The Chinese and international press cover the Gu Kailai case as if there were real knowns. Maybe there are, and I just haven’t paid close attention anyway, but I seem to understand that Neil Heywood‘s remains had been cremated when the Chinese authorities suddenly found it opportune to look into the matter. It’s strange to see how this is reported as a case of murder, when a totalitarian state decides to appoint a court and to order a verdict.
Anyway, Huanqiu Shibao, in an editorial, explains that if (Bo) Gu Kailai had been an ordinary citizen, she would have received the same sentence (如果薄谷开来就是个普通人，发生同样的案子，她同样被判了死缓), that the killing of an alledged bank robber and killer, named Zhou Kehua (周克华), by Chongqing police may be a fake, that the police had been compelled to deny the rumor, and that China’s public opinion’s opening up to “freedom of speech” (in quotation marks there, too) was still a rather young story.
Either way, it’s time to declare another victory in the run-up to the 18th National CCP Congress:
As long as the officials respond conscientiously, and stand the test of governing for the people, public opinion will react calmly. This year’s public crises have been many, public opinion had been rising and falling, but as the past six months passed, and when looking at it carefully and in detail, the authoritativeness of official information has grown. This has already become society’s expectation: that the government actively answers to important public views, and when such views are very strong, the government will make [the necessary] adjustments.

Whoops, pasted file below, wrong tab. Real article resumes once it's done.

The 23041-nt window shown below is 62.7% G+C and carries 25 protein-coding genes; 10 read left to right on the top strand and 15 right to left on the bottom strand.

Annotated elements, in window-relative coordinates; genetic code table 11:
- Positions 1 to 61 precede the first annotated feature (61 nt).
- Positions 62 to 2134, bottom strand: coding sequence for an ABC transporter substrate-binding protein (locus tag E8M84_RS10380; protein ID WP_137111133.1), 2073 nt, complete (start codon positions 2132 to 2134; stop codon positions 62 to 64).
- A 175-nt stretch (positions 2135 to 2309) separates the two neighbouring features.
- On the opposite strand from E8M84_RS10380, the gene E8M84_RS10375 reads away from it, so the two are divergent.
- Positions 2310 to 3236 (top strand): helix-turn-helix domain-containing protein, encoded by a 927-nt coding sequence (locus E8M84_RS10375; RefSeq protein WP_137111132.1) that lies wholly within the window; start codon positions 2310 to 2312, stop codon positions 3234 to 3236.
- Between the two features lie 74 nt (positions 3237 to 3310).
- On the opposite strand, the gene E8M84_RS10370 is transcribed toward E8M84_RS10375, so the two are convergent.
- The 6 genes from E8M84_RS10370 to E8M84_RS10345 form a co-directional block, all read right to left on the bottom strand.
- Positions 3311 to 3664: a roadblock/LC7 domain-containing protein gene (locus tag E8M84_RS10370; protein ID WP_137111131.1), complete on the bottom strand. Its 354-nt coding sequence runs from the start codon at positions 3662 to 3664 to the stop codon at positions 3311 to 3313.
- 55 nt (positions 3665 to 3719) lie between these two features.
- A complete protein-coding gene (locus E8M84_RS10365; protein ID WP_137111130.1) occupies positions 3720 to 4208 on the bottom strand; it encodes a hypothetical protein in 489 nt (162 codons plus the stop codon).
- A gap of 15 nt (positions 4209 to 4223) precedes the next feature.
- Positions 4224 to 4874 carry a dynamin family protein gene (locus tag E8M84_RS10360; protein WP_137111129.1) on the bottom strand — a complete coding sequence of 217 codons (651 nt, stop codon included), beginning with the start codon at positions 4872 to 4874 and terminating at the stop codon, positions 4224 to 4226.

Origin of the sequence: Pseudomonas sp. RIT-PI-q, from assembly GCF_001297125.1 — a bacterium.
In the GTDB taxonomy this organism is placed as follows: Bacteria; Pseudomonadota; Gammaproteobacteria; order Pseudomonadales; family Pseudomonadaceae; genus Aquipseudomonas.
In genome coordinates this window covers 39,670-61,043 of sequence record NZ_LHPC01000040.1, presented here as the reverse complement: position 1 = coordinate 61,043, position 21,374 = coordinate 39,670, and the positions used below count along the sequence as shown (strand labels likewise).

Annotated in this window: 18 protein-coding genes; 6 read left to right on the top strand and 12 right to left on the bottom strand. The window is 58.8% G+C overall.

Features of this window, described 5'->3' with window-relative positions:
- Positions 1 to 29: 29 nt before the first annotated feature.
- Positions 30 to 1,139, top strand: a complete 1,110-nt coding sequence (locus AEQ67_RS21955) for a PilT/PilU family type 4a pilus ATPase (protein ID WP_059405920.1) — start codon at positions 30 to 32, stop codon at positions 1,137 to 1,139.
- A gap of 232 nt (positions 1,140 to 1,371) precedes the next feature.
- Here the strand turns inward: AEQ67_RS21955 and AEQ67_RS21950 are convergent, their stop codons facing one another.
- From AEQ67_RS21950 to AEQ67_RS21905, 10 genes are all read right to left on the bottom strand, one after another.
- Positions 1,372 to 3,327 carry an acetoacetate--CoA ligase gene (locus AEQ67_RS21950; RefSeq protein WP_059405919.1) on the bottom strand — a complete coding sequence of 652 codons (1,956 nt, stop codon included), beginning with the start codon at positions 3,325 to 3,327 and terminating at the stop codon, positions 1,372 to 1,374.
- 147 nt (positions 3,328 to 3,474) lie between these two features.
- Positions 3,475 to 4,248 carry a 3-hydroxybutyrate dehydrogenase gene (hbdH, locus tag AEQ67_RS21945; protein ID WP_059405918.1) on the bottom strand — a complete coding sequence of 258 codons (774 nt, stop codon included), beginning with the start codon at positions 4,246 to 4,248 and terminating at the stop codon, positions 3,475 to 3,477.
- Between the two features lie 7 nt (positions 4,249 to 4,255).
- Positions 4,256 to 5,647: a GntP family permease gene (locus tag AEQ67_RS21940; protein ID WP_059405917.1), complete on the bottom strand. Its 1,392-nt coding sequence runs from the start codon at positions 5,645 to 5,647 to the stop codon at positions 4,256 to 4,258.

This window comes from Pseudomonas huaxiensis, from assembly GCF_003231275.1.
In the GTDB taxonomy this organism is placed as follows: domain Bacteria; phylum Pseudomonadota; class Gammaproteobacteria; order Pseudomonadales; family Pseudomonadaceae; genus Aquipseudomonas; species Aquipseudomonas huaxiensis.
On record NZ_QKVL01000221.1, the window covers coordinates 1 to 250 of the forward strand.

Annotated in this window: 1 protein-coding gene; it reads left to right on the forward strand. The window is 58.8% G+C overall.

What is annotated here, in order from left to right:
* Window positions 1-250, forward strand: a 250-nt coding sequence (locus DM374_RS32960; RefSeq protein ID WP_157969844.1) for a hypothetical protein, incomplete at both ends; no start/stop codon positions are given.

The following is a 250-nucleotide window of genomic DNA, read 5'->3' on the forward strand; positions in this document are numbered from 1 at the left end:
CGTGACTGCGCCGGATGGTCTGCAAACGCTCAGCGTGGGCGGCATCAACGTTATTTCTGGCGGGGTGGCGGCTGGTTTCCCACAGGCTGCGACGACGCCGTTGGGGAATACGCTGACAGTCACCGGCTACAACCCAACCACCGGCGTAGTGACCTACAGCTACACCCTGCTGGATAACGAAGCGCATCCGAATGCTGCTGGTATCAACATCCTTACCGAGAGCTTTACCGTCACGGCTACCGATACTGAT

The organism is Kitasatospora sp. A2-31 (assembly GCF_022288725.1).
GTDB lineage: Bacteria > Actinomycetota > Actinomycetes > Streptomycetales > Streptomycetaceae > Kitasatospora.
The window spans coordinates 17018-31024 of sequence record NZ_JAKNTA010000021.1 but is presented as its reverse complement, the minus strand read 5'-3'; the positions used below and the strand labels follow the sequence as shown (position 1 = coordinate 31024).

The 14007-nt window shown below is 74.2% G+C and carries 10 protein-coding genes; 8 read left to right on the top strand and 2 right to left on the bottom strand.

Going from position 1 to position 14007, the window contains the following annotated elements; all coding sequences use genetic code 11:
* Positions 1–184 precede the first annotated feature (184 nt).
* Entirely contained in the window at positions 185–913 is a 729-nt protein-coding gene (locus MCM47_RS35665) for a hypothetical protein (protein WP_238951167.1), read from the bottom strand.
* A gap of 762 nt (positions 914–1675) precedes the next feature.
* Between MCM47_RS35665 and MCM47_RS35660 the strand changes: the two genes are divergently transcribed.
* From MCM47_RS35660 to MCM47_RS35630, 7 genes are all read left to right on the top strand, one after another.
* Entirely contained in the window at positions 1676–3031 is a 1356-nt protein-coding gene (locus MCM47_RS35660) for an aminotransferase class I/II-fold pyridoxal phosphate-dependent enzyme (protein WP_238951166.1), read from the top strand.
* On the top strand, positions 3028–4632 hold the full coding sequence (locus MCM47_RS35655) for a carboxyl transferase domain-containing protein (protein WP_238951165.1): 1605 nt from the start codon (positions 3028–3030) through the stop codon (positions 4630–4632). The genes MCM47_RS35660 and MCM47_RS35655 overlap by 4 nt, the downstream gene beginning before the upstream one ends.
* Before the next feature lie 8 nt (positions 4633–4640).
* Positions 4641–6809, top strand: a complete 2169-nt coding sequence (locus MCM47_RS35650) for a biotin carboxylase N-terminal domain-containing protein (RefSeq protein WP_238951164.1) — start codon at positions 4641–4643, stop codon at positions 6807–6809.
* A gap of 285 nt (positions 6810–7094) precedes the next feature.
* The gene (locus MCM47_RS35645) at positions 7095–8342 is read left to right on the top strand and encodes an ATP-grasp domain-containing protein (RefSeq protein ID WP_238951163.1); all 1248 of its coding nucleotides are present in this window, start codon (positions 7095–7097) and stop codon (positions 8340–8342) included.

Zhou Kehua became a topic on the Chinese internet because he had been cited as “a commoner who could be shot dead without trial”, basically.
Many things are hotly put into doubt by netizens, but in the end, what gains the trust of a majority, is still official information.
In short, the article suggests that officialdom should be “more self-confident”, in the face of rumors.
We encourage such self-confidence, because only when the officials are self-confident, information transparancy will be applied more naturally, and a few unnecessary misgivings won’t affect the handling of sensitive issues, there won’t be questions emerging within society because of certain aspects [or links] which then enters into tense interactions. These breakthroughs have already been achieved, and are gradually becoming the norm.
Four “votes” via an emoticon board express shock, 26 express anger, 14 are hurt, 271 are moved, 1,240 delighted, 112 happy, 22 bored, and 598 find the editorial ridiculous.
Latest comments, too, suggest that Chinese public opinion is a beautiful garden (if no irony is meant):
When there is good freedom of speech, the sly dogs can’t hide their traces (还是言论自由好啊.让偷机摸狗无处遁形 – 18 minutes ago)
And a netizen who urged freedom of speech is replied to:
China can’t do the separation of powers yet; it would tear the country apart which would make China suffer. The former Soviet Union is an example! (中国还真不能搞三权分立，到时候权是分离了，国家就四分五裂了，那中国就惨了。前苏联就是榜样！)
The commenter thread only loads occasionally, and is apparently undergoing heavy editing.
» How the Horse Broke itself in, March 22, 2012